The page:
0 votes
by (250 points)

As an experiment, I've been trying to see if I can construct an exploding bomb with a countdown timer and a red wire/green wire choice that all takes place within a single passage.

Everything works, except that if you cut the red wire in the last second before the bomb explodes ... it still explodes. It momentarily displays the text 'Just in the nick of time', but then the counter hits zero and the bomb explodes anyway.

Here is the code:

[(set:$secondsleft to 10){(live: 1s)[(set:$secondsleft to it - 1)(if: $redwirecut is "yes")[(stop:)]]}The bomb timer reads (live: 0.5s)[$secondsleft]]<bombscenario|

[(link: "Cut the red wire")[(set: $redwirecut to "yes")(replace: ?greenwireoption)[](replace: ?redwireoption)[Just in the nick of time!]]]<redwireoption|
[(link: "Cut the green wire")[(replace: ?bombscenario)[BOOOOM](replace: ?greenwireoption)[](replace: ?redwireoption)[]]]<greenwireoption|

(live: 1s)[(if: $secondsleft is 0)[(replace: ?bombscenario)[BOOOOM](replace: ?greenwireoption)[](replace: ?redwireoption)[]]]

The 'Just in the nick of time' text should display in the same instant that the countdown stops, so I'm not sure what's going wrong.

2 Answers

+1 vote
by (1.6k points)

Quick fix: modify your first (live) timer to with an if/else structure as follows:

(live: 1s)[(if: $redwirecut is "yes")[(stop:)](else:)[(set:$secondsleft to it - 1)]

It was was correctly checking for the redwirecut and stopping to timer, but would decrement $secondsleft on that same update and count down one extra second, potentially reaching zero. 

+2 votes
by (154k points)

First a little background about (live:), (stop:), and timer threads:

a. Each (live:) macro creates it's own timer thread, so your example has three of these threads.
b. A Timer thread will keep firing (and executing the attached code) every X time-period until either: a passage traversal occurs; or a (stop:) macro is executed.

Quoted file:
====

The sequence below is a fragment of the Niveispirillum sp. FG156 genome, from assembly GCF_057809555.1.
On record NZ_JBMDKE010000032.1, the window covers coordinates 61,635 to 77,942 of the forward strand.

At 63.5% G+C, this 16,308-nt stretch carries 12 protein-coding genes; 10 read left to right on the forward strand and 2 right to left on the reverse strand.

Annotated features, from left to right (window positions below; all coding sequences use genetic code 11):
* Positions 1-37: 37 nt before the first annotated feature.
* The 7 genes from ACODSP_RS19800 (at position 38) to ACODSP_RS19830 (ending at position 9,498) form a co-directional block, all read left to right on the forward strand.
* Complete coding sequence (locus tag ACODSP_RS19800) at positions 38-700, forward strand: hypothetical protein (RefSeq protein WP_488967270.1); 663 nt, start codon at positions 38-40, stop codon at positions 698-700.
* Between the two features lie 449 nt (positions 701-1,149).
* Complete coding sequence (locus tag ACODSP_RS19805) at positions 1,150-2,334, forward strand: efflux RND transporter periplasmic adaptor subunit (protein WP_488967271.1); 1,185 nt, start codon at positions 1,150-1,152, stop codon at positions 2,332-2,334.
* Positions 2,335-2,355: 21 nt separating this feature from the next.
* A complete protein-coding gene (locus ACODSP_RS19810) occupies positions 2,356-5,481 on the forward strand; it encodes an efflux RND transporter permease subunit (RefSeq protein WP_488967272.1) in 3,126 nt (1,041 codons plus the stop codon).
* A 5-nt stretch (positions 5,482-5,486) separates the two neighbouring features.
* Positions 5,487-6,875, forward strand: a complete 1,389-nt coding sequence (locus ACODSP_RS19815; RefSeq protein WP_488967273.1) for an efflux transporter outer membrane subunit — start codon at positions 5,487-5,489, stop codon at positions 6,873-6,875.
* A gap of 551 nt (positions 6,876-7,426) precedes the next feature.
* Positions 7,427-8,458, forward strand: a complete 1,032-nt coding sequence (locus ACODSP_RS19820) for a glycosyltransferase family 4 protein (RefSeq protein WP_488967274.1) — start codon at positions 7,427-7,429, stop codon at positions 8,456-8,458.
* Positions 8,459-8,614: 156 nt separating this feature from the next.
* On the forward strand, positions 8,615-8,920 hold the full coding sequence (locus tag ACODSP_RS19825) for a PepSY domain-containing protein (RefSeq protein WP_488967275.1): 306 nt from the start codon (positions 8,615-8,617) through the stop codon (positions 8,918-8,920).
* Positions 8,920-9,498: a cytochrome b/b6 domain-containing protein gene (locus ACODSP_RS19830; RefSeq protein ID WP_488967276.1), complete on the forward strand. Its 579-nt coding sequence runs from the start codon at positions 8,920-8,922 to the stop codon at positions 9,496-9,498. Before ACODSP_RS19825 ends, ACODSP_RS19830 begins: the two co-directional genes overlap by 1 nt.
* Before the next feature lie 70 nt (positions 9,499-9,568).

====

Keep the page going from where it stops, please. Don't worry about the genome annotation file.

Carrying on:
c. The (stop:) macro only effects the (live:) macro who's body it is contained within, so it only stops a single timer thread.
d. When a Timer thread fires it briefly interrupts the Reader's ability to interact with the page (eg. click on links), and the shorter the time-period passed to the (live:) macro the more often that interruption occurs.

Your example has three (live:) macros so there are three timer threads interrupting the Reader, two occurring every second and one occurring every half-second. This is why generally in game design only a single timer thread is used to handle basic game logic.

The following example uses a single (live:) macro to achieve the effect you desire.

{
(set: $seconds to 10)
(set: $wirecut to false)
}\
|message>[The bomb timer reads [$seconds]<seconds|]

|links>[\
(link: "Cut the red wire")[
	(set: $wirecut to true)
	(replace: ?links)[]
	(replace: ?message)[Just in the nick of time!]
]
(link: "Cut the green wire")[
	(set: $wirecut to true)
	(replace: ?links)[]
	(replace: ?message)[BOOOOM]
]
]\
|workarea>[
(live: 1s)[
	(if: $wirecut)[
		(stop:)
	](else:)[
		(set: $seconds to it - 1)
		(if: $seconds is 0)[
			(replace: ?links)[]
			(replace: ?message)[BOOOOM]
		]
		(else:)[
			(replace: ?seconds)[$seconds]
		]
	]
]]

... it uses a Boolean variable ($wirecut) to track if any wire has been cut and it checks that variable to determine if the timer thread should be stopped.

NOTE: You can place CSS like the following in your story's Story Stylesheet area to hide all the extra white space generated by the code contained within the workarea named hook.

tw-hook[name="workarea"] {
	display: none;
}

 

Welcome to Twine Q&A, where you can ask questions and receive answers from other members of the community.

You can also find hints and information on Twine on the official wiki and the old forums archive.

See a spam question? Flag it instead of downvoting. A question flagged enough times will automatically be hidden while moderators review it.
...